Goldilocks was found safe at around 10:30 pm about 3 miles from our home. She had crossed several large roads and traveled through some heavily populated areas to reach her destination, about a half mile of which has a homeless men's shelter and a strip joint. Apparently, she decided to go see a friend of mine. She intended to visit with my friend, have a sleepover, learn about how to runaway (with a further destination in mind) and have a nice breakfast there. She thought my friend would then bring her home so she could go to her big cheer leading event in another state this afternoon. Of course, this is not at all what would have happened if she had found my friend.

In reality, she found my friend was not at home and began knocking on neighbors doors to ask where this person was and did they know her number. Luckily, one of those neighbors called the police and was able to keep a discrete eye on which direction she headed until the police arrived. It took five police officers to surround her in a semi-circle and finally corner her. Once caught, they returned her by police car to our home. She was transferred to my husband's car from the police car and transported directly to her respite care provider. She will stay there for nine or more days. Hopefully, after that she will be placed in a longer term therapeutic setting to get some real help. At this point, we cannot imagine her coming home after the nine days because she has NO regrets. She isn't sorry or scared about how much danger could have come her way out on the street. She is filled with ANGER...anger at us for being her family, angry that (in her eyes) we don't love her, angry that we are not providing all that she wants (a phone, horse, more candy, more freedom), angry that a "better" family didn't adopt her years ago, and especially ANGRY that the police caught her. Since she shows no remorse or fear, it seems obvious that she will run again as soon as the chance arises.

She has revealed to the respite worker that she has planned this for a few months. She even put it on her calendar that yesterday was the day she planned to run away. What is the most crazy making part to me is that she acted so content all day. Her behavior really made me realize how much she is faking her emotions. I am also surprised that she managed to pack a few belongings and remembered to take her jacket and shoes to her room in preparation for leaving. Goldilocks doesn't understand why her family is exhausted and frustrated with her behavior. She doesn't see that she has done anything wrong by running away or, for that matter, by verbally abusing her siblings. She only thinks we are terrible and don't love her.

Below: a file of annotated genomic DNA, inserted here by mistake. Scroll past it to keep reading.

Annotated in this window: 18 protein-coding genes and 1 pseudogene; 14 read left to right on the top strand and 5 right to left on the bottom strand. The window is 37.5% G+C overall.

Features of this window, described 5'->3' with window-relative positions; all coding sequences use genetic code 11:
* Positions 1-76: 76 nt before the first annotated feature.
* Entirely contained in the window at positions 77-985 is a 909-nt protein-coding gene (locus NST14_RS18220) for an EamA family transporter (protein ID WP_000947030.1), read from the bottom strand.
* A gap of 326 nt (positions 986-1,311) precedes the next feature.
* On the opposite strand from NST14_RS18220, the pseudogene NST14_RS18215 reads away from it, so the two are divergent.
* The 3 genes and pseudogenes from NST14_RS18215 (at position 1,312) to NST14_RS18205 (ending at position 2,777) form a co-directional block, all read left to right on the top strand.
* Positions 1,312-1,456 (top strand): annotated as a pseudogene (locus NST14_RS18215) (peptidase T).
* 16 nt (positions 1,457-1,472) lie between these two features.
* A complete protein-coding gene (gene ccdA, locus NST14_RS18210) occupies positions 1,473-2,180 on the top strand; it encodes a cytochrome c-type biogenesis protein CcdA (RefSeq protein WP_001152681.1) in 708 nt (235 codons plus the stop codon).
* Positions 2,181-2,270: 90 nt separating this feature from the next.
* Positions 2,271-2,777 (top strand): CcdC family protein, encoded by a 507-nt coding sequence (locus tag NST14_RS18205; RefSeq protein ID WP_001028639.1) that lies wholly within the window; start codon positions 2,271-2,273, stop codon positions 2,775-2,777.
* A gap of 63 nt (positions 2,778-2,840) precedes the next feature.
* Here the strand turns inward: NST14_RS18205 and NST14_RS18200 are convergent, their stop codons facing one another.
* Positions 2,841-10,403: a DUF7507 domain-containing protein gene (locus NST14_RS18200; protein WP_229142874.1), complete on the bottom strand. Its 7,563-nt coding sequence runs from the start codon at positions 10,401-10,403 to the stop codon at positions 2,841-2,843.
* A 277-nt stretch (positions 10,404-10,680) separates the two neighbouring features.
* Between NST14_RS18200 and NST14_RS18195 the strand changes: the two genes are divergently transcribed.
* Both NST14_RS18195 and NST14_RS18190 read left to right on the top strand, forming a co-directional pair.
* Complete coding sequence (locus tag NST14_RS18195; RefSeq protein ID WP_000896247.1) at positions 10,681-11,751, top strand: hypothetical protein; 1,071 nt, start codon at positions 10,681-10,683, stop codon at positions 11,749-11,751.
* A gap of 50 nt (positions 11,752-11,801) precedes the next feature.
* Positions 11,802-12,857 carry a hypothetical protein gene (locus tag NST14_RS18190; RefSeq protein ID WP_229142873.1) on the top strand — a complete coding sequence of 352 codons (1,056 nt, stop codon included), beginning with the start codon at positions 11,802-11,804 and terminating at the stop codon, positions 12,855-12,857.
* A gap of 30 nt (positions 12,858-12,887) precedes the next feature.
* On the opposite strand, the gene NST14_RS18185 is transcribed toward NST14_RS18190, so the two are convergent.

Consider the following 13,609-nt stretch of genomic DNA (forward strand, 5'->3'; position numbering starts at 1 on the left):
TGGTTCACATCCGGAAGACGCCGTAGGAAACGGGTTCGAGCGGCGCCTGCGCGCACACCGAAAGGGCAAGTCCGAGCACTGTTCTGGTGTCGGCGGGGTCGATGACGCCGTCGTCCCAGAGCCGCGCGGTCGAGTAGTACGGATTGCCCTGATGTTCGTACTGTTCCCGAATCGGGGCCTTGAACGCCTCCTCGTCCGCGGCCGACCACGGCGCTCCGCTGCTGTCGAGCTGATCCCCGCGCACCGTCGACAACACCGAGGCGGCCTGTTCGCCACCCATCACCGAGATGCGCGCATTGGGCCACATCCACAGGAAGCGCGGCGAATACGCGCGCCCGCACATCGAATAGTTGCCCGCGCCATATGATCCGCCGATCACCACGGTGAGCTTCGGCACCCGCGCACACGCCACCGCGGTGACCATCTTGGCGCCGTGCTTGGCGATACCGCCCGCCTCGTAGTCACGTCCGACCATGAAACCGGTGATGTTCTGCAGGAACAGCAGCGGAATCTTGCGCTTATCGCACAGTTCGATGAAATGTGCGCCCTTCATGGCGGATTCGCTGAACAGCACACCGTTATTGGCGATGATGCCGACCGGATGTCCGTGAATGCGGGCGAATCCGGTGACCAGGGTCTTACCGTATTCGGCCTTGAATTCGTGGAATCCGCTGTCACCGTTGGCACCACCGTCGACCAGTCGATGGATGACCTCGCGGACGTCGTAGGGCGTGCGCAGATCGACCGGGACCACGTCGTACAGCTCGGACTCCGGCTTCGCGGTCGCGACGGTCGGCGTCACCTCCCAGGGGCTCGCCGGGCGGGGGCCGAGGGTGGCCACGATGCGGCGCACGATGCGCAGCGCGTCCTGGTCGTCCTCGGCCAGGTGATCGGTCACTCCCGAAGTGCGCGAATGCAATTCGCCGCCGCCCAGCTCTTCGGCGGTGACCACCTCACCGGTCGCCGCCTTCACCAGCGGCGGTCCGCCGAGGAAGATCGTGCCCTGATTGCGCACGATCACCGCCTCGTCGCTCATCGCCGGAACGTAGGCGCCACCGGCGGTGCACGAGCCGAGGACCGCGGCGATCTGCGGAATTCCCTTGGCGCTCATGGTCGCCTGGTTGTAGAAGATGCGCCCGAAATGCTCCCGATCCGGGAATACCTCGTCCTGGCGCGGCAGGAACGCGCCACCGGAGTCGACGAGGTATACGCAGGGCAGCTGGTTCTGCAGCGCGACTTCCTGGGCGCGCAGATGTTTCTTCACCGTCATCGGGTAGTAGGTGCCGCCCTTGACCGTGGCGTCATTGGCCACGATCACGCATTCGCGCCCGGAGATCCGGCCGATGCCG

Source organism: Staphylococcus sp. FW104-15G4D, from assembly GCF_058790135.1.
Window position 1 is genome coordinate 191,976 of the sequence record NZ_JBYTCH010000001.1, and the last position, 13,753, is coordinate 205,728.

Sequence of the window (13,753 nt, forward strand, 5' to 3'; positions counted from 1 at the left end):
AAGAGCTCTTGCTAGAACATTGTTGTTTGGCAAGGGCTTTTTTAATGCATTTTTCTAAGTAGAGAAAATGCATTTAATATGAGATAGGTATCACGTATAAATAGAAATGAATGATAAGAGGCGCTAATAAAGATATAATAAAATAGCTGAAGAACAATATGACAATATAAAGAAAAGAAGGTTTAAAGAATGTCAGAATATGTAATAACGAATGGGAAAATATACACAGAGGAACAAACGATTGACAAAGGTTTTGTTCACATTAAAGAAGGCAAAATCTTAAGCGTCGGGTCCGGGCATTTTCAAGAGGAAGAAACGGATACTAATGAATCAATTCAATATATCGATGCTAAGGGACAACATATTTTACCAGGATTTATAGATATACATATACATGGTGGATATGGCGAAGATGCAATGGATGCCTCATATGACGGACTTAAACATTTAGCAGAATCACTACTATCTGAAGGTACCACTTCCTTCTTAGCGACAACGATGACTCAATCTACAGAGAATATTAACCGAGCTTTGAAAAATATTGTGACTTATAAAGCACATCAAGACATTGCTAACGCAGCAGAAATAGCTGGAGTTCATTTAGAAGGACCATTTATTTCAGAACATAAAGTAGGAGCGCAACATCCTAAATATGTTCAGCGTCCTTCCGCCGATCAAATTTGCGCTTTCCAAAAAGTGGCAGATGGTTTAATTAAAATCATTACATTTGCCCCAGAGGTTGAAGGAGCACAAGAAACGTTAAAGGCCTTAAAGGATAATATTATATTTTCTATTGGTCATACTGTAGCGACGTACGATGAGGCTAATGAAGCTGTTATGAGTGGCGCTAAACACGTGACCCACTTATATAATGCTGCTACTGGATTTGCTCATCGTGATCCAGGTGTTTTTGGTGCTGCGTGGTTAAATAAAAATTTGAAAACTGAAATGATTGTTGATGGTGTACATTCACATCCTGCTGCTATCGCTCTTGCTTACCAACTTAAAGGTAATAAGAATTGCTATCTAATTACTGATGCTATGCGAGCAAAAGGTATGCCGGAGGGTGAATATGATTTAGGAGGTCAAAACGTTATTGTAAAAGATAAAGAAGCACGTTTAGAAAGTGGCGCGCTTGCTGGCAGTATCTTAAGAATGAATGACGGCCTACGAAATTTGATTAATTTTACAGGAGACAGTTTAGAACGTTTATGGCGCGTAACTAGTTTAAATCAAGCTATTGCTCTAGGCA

Please pray that Goldilocks can get into a program that will provide some real help. She is really in a terrible emotional crisis and needs some intensive help.

Blessings, Dawn

Friday, March 21, 2014

Lessons Learned on Spring Break 2014

We took our Spring break a bit early this year. My husband's sister offered her timeshare to us for a few days. We needed to switch the location from her usual vacation place to one more convenient for us. We had a hard time finding an available timeshare to stay in on short notice. We ended up in a rural part of South Carolina. However, the place had an indoor pool and we really did need rest and relaxation. We decided to leave Goldilocks in respite for the four days we were gone. She does not do rest and relaxation well. Also, she is making it more and more clear that being part of our family is less than desirable to her. Reactive Attachment Disorder and the teenage years are a terrible combination. Timothy also decided to stay home and stick to his normal routine. A girlfriend of mine drove him back and forth to his day program each day and made sure he was getting all of his needs met. I love all of the things I learn about my kids when we get away for a while. Grandma came along on our trip.